NZSM / JULY 9th 2008 / 11


NZSM

WED 9 JULY Time Management Richard Gee Christchurch

THU 10 JULY Key Account Management NZIM Auckland

FRI 11 JULY Key Account Management NZIM Auckland

CALENDAR SAT 12 JULY

MON 14 JULY Account Management Skills NZIM Auckland

TUE 15 JULY

WED 16 JULY

THU 17 JULY

Account Management Skills NZIM Auckland

SUN 13 JULY FRI 18 JULY

SAT 19 JULY

SUN 20 JULY THU 24 JULY Sales Skills University of Auckland Auckland

FRI 25 JULY

MON 21 JULY Negotiation Skills NZIM Auckland Key Account Management NZIM Auckland Sales Development David Forman Auckland

SAT 26 JULY

TUE 22 JULY Negotiation Skills NZIM Auckland Sales Development David Forman Auckland

MON 28 JULY Prospecting for new business

Sales Skills University of Auckland Auckland

Richard Gee Christchurch Sales Development David Forman Tauranga

Sales Development David Forman Auckland

SUN 27 JULY WED 30 JULY

THU 31 JULY

Mental Toughness University of Auckland Auckland Sales Management Richard Gee Christchurch Sales Development David Forman Tauranga

TUE 5 AUGUST Sales Development David Forman Hamilton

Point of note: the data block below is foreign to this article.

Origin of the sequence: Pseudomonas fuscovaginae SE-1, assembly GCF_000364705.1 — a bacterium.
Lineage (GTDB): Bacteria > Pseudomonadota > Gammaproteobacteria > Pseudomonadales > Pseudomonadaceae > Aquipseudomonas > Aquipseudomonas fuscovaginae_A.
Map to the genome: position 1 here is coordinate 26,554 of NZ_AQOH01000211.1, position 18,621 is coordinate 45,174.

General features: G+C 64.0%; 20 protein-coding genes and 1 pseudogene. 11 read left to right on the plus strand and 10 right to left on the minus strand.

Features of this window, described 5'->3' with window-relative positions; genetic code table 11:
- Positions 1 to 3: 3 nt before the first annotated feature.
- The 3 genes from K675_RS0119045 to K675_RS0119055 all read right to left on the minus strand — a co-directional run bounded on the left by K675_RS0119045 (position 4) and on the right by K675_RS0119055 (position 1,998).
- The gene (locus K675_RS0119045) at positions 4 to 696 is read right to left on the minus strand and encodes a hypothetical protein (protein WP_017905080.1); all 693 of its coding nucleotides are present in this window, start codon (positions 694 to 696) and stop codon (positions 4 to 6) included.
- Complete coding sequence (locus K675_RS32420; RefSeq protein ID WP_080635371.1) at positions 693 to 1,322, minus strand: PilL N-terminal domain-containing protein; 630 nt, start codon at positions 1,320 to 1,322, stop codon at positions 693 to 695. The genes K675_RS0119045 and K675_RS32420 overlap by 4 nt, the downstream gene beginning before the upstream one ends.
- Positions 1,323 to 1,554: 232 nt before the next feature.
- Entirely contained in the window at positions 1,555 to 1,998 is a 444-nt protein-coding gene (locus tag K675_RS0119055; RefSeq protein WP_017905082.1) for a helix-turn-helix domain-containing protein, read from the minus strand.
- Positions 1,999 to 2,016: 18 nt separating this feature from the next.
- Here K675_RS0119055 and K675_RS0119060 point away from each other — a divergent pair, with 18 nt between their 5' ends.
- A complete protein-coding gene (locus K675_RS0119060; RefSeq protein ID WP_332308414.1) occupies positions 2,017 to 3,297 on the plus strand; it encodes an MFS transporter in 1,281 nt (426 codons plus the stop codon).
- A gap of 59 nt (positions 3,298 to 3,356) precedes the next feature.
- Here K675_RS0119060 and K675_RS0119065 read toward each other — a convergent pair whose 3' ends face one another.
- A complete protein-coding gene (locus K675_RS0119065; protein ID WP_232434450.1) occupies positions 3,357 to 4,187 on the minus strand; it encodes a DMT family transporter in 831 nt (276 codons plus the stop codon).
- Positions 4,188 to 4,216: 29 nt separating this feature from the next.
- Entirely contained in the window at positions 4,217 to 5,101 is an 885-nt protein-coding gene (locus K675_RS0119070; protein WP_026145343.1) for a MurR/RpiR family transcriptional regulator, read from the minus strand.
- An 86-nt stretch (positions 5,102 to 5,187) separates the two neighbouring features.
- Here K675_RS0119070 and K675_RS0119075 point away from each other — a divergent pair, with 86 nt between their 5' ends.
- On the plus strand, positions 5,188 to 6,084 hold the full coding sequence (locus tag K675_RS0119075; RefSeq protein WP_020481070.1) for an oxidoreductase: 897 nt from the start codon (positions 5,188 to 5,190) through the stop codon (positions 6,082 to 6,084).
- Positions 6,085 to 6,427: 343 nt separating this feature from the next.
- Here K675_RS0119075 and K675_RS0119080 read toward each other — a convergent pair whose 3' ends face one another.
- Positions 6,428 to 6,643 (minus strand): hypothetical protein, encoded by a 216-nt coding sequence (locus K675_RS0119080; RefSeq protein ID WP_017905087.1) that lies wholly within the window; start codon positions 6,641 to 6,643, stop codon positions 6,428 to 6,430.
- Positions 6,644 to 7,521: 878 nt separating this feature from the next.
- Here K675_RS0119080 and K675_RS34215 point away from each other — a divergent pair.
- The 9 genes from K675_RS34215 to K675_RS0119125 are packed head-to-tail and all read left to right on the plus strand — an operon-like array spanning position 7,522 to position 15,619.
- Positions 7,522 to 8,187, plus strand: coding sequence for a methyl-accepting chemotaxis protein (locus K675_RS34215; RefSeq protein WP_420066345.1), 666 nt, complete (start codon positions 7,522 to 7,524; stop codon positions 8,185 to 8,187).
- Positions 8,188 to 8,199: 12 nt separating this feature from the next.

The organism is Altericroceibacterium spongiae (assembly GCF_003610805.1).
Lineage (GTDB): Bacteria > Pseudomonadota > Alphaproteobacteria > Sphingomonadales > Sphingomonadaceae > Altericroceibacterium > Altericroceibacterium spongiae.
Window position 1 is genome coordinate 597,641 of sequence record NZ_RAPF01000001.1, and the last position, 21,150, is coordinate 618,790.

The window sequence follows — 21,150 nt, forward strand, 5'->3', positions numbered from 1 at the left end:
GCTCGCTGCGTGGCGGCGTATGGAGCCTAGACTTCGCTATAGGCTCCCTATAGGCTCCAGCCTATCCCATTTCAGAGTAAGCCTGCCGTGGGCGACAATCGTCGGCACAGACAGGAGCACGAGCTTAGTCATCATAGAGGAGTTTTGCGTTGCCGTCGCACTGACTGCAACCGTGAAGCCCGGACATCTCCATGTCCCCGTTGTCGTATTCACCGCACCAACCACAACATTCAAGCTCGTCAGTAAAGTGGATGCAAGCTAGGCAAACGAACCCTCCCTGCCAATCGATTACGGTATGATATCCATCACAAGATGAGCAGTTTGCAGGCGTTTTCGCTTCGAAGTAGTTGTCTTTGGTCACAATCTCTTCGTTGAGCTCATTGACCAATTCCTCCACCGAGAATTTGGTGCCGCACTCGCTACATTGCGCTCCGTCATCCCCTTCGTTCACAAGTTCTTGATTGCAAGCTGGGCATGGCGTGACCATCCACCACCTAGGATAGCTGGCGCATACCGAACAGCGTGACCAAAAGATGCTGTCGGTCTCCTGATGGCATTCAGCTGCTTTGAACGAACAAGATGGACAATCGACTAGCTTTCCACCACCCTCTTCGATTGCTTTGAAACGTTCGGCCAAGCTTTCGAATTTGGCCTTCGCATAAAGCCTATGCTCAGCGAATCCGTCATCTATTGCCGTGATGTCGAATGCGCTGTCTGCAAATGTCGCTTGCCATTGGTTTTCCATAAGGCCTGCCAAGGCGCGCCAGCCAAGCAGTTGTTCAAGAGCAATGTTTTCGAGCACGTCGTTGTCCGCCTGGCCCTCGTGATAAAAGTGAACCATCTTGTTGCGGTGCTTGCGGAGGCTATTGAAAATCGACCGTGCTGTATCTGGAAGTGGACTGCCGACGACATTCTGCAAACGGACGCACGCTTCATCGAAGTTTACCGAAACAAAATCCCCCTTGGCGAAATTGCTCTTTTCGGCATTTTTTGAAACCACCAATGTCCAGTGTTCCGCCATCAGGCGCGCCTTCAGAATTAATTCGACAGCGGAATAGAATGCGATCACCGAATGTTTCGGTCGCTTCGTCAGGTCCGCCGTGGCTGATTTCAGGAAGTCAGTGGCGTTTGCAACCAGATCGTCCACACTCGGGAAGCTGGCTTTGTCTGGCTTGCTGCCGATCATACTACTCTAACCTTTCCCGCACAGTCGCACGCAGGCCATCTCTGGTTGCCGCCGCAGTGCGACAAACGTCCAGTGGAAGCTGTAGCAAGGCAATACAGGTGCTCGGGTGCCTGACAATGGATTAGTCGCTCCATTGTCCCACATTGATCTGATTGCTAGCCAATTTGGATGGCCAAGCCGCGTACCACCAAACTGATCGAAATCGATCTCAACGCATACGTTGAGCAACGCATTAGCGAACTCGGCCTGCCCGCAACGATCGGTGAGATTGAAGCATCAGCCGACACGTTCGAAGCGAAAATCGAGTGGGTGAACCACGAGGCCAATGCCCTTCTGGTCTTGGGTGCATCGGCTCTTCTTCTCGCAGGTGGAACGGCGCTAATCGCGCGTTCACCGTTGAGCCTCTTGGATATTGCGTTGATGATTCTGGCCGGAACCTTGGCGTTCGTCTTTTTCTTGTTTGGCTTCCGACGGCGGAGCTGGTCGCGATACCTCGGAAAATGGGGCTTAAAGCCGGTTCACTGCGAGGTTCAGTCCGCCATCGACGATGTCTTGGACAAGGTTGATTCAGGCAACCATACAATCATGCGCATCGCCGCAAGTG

FRI 1 AUGUST

WED 23 JULY Sales Development David Forman Auckland

SAT 2 AUGUST

Sales Prospecting NZIM Auckland

TUE 29 JULY Mental Toughness University of Auckland Auckland Sales Basics Richard Gee Christchurch Sales Development David Forman Tauranga

MON 4 AUGUST Sales Development David Forman Hamilton

SUN 3 AUGUST WED 6 AUGUST Sales Management Richard Gee Wellington Sales Development David Forman Hamilton

THU 7 AUGUST

FRI 8 AUGUST

Creating a Successful Sales Proposal University of Auckland Auckland

Creating a Successful Sales Proposal University of Auckland Auckland

Sales Development David Forman Hamilton

SAT 9 AUGUST

SUN 10 AUGUST

NZSM / JULY 9th 2008 / 12


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    

 

   